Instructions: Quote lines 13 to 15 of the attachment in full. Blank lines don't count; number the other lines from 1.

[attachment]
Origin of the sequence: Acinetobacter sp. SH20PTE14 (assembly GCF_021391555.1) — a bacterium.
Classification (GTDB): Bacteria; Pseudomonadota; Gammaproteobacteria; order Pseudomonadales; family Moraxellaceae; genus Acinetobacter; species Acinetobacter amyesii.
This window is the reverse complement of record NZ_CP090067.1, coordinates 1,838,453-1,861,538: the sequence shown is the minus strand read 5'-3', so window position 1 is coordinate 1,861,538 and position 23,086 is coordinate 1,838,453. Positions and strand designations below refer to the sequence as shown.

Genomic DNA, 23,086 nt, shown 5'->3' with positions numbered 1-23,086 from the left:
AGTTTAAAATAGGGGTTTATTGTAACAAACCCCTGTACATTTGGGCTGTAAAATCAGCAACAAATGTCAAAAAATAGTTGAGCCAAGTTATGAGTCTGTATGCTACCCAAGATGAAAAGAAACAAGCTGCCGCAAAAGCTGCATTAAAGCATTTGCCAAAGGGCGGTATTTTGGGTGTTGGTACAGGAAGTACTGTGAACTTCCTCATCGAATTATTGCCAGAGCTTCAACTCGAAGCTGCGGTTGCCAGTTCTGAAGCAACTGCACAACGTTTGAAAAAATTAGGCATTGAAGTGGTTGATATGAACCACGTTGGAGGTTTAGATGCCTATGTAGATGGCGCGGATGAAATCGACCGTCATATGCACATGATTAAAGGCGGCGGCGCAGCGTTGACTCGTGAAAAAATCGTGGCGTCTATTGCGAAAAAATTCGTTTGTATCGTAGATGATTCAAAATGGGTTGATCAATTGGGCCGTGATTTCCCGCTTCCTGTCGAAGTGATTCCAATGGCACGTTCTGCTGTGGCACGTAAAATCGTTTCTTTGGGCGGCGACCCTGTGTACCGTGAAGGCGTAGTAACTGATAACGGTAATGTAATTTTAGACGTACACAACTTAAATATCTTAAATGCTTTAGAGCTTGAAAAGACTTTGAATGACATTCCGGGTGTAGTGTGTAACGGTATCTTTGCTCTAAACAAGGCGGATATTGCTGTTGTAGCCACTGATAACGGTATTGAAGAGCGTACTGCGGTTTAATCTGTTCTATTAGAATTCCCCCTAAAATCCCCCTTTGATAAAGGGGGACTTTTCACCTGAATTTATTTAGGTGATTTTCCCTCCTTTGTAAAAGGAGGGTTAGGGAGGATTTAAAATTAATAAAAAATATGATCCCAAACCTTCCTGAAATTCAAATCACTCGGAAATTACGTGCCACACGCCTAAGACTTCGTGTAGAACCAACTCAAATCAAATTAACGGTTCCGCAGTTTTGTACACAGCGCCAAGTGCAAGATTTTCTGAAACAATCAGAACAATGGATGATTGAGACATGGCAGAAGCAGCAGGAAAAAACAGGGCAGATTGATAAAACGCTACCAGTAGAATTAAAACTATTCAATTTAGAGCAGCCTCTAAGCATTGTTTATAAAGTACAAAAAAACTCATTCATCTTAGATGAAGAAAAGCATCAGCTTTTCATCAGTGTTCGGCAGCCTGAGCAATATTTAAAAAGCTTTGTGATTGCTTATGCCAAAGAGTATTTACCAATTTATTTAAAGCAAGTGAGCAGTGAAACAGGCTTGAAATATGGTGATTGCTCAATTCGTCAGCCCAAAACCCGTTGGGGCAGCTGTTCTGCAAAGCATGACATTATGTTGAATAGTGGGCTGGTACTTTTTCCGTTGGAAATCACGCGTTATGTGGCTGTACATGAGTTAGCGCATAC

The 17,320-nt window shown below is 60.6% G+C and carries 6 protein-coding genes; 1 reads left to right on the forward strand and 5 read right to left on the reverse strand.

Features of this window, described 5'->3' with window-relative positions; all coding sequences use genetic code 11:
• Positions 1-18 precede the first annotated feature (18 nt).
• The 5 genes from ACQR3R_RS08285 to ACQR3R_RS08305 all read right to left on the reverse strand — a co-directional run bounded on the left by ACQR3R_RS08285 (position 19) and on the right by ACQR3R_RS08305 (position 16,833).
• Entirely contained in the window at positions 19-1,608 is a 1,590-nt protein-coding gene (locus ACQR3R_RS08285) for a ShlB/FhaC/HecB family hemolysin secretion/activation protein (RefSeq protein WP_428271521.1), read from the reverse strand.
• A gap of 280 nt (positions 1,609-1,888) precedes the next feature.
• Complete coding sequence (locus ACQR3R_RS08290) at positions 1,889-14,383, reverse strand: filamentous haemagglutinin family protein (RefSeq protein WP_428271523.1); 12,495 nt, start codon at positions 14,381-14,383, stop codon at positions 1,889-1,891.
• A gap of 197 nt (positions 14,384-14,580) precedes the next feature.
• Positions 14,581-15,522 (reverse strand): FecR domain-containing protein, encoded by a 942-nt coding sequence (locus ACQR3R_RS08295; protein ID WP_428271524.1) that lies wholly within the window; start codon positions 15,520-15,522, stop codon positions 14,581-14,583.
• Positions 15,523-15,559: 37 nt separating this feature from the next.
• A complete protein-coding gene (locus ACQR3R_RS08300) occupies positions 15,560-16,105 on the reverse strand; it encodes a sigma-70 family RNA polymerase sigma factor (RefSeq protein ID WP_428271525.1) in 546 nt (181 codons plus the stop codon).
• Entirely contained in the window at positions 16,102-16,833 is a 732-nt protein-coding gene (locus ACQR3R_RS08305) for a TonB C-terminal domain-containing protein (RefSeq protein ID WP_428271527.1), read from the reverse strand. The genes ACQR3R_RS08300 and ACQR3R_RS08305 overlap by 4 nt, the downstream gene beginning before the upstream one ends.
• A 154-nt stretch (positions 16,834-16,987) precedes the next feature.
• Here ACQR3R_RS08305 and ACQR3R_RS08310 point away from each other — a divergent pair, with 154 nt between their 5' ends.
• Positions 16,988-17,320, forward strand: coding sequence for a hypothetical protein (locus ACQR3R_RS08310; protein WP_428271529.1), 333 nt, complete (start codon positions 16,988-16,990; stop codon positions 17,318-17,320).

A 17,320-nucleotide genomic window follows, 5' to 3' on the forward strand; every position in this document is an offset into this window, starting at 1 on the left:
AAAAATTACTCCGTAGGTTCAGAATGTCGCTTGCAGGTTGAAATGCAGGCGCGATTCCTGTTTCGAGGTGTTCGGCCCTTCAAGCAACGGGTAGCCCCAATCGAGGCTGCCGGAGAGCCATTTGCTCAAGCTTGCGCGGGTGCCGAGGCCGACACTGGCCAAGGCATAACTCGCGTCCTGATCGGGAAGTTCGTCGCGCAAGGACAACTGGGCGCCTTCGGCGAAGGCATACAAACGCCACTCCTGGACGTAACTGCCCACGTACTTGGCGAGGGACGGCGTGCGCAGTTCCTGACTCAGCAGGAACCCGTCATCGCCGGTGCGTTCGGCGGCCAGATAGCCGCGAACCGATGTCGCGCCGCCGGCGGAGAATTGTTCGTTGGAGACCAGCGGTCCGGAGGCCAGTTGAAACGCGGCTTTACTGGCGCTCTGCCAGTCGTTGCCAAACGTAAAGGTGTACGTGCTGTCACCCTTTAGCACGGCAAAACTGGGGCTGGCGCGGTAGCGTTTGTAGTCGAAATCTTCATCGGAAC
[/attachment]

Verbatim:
• A gap of 197 nt (positions 14,384-14,580) precedes the next feature.
• Positions 14,581-15,522 (reverse strand): FecR domain-containing protein, encoded by a 942-nt coding sequence (locus ACQR3R_RS08295; protein ID WP_428271524.1) that lies wholly within the window; start codon positions 15,520-15,522, stop codon positions 14,581-14,583.
• Positions 15,523-15,559: 37 nt separating this feature from the next.